Bank Chart Of The Week: Why JPMorgan Chase's Earnings Have Grown

| About: JPMorgan Chase (JPM)

This is the first in a series of charts that I plan to post weekly, charts that should be of interest to bank stock investors. I'll keep the commentary brief; the charts will largely speak for themselves.

The chart below shows quarterly pre-tax earnings and assets for JPMorgan Chase (NYSE:JPM) since Q1 2007:

What does this chart tell us? The blue line is JPM's quarterly pre-tax income, which has risen steadily since its low of ($2.2) billion in Q3 2008. Hence the last several years of record earnings for JPM. The black line is pre-tax income ex provision for loan losses. High loan loss provisions in recent years were a major reason for depressed bank earnings. If you remove provisions from JPM's pre-tax income, you get an entirely different trend line. Pre-tax income ex provision peaked in Q3 2009 at $13.1 billion, and has trended down since then. And note how the blue and black lines have converged. The provision has gotten smaller and smaller.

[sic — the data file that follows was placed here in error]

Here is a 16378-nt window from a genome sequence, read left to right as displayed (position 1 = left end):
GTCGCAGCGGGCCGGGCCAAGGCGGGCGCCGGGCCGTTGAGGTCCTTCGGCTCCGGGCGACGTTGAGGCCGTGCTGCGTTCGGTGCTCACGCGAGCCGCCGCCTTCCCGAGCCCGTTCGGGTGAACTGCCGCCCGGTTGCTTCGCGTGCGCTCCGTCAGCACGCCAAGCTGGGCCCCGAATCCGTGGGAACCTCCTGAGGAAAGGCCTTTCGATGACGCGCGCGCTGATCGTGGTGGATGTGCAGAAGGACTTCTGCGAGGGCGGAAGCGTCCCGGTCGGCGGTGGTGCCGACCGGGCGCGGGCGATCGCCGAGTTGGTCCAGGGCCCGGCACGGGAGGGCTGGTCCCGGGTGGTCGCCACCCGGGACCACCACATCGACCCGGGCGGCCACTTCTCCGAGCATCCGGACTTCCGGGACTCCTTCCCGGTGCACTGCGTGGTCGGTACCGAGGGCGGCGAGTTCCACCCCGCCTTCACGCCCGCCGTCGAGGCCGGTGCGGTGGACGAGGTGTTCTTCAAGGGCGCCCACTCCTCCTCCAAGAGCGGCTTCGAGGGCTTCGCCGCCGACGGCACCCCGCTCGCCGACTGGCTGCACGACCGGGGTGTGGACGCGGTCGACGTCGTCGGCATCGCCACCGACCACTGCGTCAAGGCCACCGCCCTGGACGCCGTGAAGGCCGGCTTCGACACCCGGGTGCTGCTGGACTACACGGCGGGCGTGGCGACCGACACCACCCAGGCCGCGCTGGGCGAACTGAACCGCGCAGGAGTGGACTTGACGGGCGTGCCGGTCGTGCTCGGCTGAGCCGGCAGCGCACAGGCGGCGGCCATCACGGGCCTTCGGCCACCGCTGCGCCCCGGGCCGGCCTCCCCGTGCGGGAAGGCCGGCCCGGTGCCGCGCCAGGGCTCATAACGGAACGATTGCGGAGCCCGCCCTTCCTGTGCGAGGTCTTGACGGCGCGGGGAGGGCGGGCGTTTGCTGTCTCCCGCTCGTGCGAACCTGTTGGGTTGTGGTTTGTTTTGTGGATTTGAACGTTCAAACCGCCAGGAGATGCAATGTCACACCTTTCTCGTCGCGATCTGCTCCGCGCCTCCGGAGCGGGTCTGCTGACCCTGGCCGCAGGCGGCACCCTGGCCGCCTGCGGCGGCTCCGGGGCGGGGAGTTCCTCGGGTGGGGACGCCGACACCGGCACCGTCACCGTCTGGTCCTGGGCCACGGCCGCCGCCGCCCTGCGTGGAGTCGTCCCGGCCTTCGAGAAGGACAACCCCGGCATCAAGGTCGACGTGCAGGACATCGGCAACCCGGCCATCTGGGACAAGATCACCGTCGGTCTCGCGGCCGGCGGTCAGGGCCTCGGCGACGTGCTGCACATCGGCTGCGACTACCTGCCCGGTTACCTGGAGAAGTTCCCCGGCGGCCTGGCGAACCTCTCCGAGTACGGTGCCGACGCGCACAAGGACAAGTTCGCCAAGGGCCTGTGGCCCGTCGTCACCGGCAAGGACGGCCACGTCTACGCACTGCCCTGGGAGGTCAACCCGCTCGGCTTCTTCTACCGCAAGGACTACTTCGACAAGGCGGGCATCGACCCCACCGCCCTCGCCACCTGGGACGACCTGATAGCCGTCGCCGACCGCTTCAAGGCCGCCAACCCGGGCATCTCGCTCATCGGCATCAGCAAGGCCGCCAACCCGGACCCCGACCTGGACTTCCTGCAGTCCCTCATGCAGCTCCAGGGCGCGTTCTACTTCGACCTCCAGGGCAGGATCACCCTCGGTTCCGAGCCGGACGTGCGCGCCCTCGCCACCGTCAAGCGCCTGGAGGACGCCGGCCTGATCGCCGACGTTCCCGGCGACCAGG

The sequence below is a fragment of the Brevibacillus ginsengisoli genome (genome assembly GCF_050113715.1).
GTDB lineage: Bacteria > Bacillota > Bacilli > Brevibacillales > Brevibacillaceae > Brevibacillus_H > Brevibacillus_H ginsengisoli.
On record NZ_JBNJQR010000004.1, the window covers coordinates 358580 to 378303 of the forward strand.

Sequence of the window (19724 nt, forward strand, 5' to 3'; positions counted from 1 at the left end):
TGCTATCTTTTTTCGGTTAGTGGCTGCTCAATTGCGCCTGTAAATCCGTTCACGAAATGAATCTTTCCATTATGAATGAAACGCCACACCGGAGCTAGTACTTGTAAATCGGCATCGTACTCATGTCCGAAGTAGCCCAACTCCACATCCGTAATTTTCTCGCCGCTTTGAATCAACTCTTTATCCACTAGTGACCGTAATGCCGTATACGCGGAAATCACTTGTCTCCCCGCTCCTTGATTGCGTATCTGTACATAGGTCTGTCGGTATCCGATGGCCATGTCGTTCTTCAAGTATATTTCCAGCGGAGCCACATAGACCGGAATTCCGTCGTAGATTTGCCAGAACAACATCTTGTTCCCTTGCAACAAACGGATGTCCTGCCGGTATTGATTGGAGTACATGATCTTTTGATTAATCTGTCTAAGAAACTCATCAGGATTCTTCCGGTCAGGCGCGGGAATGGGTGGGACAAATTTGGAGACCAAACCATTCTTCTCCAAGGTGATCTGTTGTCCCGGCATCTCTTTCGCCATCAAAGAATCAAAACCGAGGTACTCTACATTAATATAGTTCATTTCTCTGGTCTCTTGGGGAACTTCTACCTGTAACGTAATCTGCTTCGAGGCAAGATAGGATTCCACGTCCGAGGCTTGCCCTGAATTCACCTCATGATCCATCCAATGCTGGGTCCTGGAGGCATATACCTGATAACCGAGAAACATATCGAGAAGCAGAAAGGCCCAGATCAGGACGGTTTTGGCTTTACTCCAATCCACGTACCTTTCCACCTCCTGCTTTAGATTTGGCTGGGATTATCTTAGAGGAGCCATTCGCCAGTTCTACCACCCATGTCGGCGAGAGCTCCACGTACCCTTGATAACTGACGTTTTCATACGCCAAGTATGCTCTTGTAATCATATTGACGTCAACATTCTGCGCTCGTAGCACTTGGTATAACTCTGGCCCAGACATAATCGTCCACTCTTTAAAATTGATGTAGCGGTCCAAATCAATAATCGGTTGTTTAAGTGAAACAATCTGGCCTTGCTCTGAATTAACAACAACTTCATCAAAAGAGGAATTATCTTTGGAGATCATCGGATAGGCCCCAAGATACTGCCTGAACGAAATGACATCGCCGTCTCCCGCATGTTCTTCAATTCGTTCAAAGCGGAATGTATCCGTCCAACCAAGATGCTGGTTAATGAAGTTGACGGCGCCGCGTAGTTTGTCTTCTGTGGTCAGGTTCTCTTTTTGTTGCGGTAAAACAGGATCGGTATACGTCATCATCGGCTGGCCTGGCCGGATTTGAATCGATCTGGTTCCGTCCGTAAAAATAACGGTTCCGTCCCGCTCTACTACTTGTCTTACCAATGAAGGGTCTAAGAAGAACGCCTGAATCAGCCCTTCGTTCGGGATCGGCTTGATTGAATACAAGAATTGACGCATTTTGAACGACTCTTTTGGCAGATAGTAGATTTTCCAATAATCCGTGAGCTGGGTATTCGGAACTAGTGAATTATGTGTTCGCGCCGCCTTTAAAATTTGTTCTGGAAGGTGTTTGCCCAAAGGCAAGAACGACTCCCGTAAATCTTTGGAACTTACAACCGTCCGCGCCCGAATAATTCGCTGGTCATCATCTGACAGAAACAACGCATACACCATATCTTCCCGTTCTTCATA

The earnings boost that JPM has gotten from reducing its provision is gone.

This earnings trend is especially surprising when you look at JPM's asset growth over this period. The red bars show total assets. JPM's total assets have grown from $1.41 trillion in Q1 2007 to $2.39 trillion in Q1 2013, or at a compounded annual rate of 9.2%. A big portion of this growth came from the Washington Mutual acquisition, which closed in September 2008. WaMu increased JPM's assets by nearly $500 billion, or 27%. Since then, assets have grown by only 6.1%, 1.3% if annually compounded.

If JPM's assets grew by 70% (uncompounded) from Q1 2007 to Q1 2013, why did quarterly pre-tax earnings grow by only 24%? JPM has become more conservatively capitalized over time, but its current return on assets is still meaningfully below where it was in Q1 2007.

Will an interest rate increase jumpstart JPM's earnings growth from here? JPM CEO Jamie Dimon seems to think so. He has stated that a 300 basis point interest rate increase would increase JPM's pre-tax profits by $5 billion over a one-year period.

Lots of JPM watchers are pondering his math. I think his comment is tied to how JPM is gapped. But that's a topic for another chart.

Disclosure: I have no positions in any stocks mentioned, and no plans to initiate any positions within the next 72 hours. I wrote this article myself, and it expresses my own opinions. I am not receiving compensation for it (other than from Seeking Alpha). I have no business relationship with any company whose stock is mentioned in this article.